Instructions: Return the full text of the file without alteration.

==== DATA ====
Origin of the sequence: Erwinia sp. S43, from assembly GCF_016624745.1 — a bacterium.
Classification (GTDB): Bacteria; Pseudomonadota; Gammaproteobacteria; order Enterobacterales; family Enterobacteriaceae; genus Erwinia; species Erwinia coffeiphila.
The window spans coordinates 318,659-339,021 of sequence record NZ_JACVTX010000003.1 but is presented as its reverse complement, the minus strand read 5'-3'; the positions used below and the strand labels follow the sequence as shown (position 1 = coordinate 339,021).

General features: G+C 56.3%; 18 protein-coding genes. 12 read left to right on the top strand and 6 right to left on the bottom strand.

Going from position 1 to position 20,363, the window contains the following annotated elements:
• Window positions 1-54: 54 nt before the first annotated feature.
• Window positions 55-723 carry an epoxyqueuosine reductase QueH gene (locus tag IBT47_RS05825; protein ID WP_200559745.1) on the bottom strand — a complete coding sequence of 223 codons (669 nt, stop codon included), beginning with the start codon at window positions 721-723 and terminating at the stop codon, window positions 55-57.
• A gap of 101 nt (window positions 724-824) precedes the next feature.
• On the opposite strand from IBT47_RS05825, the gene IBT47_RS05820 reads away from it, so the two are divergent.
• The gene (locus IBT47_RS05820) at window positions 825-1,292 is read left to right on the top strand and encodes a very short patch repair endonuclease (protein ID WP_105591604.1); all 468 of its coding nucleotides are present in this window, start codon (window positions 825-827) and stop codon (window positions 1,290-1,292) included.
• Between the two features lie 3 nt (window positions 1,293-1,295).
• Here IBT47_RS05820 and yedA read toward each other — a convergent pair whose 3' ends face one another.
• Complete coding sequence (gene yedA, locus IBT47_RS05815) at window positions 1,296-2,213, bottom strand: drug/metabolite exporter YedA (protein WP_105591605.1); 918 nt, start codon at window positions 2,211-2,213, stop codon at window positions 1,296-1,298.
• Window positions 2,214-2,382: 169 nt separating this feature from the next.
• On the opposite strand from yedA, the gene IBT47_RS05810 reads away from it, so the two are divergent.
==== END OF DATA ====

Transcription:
Origin of the sequence: Erwinia sp. S43, from assembly GCF_016624745.1 — a bacterium.
Classification (GTDB): Bacteria; Pseudomonadota; Gammaproteobacteria; order Enterobacterales; family Enterobacteriaceae; genus Erwinia; species Erwinia coffeiphila.
The window spans coordinates 318,659-339,021 of sequence record NZ_JACVTX010000003.1 but is presented as its reverse complement, the minus strand read 5'-3'; the positions used below and the strand labels follow the sequence as shown (position 1 = coordinate 339,021).

General features: G+C 56.3%; 18 protein-coding genes. 12 read left to right on the top strand and 6 right to left on the bottom strand.

Going from position 1 to position 20,363, the window contains the following annotated elements:
• Window positions 1-54: 54 nt before the first annotated feature.
• Window positions 55-723 carry an epoxyqueuosine reductase QueH gene (locus tag IBT47_RS05825; protein ID WP_200559745.1) on the bottom strand — a complete coding sequence of 223 codons (669 nt, stop codon included), beginning with the start codon at window positions 721-723 and terminating at the stop codon, window positions 55-57.
• A gap of 101 nt (window positions 724-824) precedes the next feature.
• On the opposite strand from IBT47_RS05825, the gene IBT47_RS05820 reads away from it, so the two are divergent.
• The gene (locus IBT47_RS05820) at window positions 825-1,292 is read left to right on the top strand and encodes a very short patch repair endonuclease (protein ID WP_105591604.1); all 468 of its coding nucleotides are present in this window, start codon (window positions 825-827) and stop codon (window positions 1,290-1,292) included.
• Between the two features lie 3 nt (window positions 1,293-1,295).
• Here IBT47_RS05820 and yedA read toward each other — a convergent pair whose 3' ends face one another.
• Complete coding sequence (gene yedA, locus IBT47_RS05815) at window positions 1,296-2,213, bottom strand: drug/metabolite exporter YedA (protein WP_105591605.1); 918 nt, start codon at window positions 2,211-2,213, stop codon at window positions 1,296-1,298.
• Window positions 2,214-2,382: 169 nt separating this feature from the next.
• On the opposite strand from yedA, the gene IBT47_RS05810 reads away from it, so the two are divergent.